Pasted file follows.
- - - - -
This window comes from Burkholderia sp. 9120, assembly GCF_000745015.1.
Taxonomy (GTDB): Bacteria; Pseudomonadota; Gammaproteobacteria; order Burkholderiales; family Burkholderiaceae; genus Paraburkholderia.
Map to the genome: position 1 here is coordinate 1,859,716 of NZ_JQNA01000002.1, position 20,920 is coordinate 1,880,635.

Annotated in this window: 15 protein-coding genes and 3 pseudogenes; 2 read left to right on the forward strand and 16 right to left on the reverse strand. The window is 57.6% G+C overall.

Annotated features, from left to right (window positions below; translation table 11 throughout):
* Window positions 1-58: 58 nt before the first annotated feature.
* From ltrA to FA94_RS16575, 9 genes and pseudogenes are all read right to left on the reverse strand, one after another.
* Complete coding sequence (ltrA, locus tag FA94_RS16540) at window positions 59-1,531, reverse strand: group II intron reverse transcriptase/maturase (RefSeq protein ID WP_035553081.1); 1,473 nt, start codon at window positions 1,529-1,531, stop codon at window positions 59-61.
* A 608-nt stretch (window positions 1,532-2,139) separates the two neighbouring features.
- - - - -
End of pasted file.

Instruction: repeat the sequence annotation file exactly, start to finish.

This window comes from Burkholderia sp. 9120, assembly GCF_000745015.1.
Taxonomy (GTDB): Bacteria; Pseudomonadota; Gammaproteobacteria; order Burkholderiales; family Burkholderiaceae; genus Paraburkholderia.
Map to the genome: position 1 here is coordinate 1,859,716 of NZ_JQNA01000002.1, position 20,920 is coordinate 1,880,635.

Annotated in this window: 15 protein-coding genes and 3 pseudogenes; 2 read left to right on the forward strand and 16 right to left on the reverse strand. The window is 57.6% G+C overall.

Annotated features, from left to right (window positions below; translation table 11 throughout):
* Window positions 1-58: 58 nt before the first annotated feature.
* From ltrA to FA94_RS16575, 9 genes and pseudogenes are all read right to left on the reverse strand, one after another.
* Complete coding sequence (ltrA, locus tag FA94_RS16540) at window positions 59-1,531, reverse strand: group II intron reverse transcriptase/maturase (RefSeq protein ID WP_035553081.1); 1,473 nt, start codon at window positions 1,529-1,531, stop codon at window positions 59-61.
* A 608-nt stretch (window positions 1,532-2,139) separates the two neighbouring features.